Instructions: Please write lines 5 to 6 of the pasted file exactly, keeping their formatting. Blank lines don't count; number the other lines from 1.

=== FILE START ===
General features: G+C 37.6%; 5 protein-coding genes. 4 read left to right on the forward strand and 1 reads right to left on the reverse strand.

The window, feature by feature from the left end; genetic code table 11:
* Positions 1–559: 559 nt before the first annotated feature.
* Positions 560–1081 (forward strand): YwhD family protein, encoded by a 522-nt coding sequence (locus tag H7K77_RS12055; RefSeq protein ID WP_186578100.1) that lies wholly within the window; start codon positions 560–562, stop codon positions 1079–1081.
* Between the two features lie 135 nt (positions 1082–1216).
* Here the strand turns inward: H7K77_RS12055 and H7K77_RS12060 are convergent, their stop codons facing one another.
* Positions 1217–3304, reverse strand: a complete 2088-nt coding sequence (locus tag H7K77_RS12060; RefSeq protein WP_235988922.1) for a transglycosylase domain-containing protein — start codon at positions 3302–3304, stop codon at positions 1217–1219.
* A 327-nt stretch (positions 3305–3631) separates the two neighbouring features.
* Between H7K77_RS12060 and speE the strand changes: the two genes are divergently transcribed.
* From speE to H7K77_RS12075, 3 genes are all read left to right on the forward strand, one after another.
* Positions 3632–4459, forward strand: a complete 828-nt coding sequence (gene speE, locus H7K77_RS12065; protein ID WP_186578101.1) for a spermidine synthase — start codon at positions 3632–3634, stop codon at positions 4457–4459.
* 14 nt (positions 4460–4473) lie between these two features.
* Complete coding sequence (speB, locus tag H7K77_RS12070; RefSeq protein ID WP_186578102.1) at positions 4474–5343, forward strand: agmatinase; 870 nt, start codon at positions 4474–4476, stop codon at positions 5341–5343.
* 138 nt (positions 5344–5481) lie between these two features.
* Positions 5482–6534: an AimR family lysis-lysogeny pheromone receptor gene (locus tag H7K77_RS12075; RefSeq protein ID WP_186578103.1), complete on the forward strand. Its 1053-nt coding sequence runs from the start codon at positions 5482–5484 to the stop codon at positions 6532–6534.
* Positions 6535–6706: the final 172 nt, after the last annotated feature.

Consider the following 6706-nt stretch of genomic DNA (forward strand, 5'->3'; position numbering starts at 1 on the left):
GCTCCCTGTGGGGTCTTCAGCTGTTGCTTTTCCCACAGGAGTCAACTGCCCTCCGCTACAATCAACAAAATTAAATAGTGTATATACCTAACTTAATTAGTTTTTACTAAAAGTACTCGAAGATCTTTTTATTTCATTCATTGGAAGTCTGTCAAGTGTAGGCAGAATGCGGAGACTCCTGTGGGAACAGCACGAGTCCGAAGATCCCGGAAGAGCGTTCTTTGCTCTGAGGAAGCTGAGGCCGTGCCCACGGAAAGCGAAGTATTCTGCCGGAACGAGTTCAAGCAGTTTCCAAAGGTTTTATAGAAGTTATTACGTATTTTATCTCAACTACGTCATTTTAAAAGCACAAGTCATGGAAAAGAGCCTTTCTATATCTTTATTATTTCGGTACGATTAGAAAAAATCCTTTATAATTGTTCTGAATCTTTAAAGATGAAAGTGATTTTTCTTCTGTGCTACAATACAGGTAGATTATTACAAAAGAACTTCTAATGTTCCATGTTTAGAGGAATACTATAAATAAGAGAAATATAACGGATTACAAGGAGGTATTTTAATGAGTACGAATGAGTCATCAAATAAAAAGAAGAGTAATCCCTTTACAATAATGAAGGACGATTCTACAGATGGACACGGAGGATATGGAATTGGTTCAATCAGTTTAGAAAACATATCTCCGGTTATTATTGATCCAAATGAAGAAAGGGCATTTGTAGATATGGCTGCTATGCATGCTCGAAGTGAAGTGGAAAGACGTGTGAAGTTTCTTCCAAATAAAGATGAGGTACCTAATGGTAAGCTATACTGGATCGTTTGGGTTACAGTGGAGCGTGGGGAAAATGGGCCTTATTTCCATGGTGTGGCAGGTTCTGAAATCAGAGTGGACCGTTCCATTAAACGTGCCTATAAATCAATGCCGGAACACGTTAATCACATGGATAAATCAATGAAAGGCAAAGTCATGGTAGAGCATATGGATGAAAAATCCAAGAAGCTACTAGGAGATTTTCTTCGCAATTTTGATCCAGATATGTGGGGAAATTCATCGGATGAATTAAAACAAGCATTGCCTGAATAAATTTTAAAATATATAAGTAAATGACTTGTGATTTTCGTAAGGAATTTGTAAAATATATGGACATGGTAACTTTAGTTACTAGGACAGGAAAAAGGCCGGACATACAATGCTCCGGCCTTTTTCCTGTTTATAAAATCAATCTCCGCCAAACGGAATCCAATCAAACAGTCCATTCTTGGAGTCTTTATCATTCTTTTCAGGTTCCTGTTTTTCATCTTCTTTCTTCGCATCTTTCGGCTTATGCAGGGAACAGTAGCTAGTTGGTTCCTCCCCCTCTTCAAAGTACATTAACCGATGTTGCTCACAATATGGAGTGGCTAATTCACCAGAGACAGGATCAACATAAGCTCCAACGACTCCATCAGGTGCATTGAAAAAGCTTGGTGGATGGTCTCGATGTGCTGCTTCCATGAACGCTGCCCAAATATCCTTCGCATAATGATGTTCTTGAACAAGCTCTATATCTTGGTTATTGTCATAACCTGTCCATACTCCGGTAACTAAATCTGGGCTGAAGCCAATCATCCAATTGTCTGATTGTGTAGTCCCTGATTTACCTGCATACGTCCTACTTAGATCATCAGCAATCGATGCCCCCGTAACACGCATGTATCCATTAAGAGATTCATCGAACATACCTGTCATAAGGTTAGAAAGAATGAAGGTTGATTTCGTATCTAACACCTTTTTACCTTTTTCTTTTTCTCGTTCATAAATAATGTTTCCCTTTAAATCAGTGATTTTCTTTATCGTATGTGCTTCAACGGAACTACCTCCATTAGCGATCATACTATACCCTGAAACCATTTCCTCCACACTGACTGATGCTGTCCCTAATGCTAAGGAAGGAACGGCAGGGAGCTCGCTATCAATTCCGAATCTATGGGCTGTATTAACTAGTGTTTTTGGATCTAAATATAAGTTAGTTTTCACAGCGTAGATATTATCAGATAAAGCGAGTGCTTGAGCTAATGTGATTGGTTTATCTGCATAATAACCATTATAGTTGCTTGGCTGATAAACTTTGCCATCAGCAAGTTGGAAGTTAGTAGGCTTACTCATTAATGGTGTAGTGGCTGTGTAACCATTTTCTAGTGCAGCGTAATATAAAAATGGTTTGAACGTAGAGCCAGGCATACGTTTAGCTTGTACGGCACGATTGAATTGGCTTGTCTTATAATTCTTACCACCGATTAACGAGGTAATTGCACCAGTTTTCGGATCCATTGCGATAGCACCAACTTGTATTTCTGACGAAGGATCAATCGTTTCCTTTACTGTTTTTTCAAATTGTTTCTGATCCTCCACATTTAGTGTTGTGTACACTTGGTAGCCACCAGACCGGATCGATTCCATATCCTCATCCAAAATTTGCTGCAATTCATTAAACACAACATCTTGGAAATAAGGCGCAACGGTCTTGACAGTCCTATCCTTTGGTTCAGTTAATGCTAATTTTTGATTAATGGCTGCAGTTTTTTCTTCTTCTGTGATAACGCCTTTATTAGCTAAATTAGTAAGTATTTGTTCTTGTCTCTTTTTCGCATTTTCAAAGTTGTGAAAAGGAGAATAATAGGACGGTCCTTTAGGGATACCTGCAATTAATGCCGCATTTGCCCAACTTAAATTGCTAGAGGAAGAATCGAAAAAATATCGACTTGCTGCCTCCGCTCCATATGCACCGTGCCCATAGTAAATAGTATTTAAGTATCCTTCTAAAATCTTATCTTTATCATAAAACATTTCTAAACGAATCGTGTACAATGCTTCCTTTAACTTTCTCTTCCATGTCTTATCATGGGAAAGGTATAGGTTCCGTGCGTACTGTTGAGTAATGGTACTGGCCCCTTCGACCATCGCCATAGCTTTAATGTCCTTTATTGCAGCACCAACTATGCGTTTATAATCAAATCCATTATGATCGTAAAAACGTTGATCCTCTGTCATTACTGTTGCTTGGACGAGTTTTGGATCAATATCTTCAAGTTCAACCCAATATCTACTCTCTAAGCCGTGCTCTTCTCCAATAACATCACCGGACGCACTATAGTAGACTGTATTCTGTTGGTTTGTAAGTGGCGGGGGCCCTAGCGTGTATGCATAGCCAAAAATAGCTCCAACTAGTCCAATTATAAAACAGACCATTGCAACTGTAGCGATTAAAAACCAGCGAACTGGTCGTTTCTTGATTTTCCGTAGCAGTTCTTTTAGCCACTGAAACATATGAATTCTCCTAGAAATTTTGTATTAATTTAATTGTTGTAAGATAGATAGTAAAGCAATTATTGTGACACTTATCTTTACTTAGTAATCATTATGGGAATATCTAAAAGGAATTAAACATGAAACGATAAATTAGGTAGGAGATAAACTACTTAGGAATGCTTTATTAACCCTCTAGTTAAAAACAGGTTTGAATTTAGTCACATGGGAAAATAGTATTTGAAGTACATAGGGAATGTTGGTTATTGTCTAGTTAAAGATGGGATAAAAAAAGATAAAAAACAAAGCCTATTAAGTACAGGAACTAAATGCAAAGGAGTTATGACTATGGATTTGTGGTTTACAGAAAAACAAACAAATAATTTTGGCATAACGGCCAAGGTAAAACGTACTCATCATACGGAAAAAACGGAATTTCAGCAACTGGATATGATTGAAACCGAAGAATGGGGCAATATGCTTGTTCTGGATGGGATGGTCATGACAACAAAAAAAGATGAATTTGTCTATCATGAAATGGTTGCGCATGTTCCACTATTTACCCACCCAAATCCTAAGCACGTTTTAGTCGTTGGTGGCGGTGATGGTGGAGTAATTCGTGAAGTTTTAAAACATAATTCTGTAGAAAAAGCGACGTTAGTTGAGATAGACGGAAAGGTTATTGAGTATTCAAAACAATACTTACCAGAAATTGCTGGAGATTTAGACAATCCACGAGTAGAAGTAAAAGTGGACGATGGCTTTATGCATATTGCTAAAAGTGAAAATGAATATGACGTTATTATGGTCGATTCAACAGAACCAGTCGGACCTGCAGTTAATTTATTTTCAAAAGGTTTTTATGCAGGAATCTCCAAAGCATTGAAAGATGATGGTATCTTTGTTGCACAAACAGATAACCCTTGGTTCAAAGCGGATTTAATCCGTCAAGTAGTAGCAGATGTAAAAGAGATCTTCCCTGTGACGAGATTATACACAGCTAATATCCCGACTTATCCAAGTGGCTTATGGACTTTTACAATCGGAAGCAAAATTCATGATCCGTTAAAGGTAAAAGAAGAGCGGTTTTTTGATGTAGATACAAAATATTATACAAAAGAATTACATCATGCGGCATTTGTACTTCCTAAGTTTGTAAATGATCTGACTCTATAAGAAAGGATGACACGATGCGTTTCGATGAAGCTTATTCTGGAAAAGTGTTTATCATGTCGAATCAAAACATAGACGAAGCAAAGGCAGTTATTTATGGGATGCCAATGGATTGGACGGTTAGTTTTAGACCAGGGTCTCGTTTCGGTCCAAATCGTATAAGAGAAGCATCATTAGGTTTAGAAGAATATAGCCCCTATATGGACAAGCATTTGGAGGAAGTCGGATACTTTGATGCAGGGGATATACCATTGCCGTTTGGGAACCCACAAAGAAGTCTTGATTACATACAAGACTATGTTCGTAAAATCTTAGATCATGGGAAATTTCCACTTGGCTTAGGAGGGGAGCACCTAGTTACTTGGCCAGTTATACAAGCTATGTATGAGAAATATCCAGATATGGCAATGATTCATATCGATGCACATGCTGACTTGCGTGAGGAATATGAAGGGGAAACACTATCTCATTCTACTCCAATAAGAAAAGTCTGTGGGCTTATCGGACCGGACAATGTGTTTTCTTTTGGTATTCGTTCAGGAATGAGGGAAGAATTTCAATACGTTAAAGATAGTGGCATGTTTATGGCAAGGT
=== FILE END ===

* Between the two features lie 135 nt (positions 1082–1216).
* Here the strand turns inward: H7K77_RS12055 and H7K77_RS12060 are convergent, their stop codons facing one another.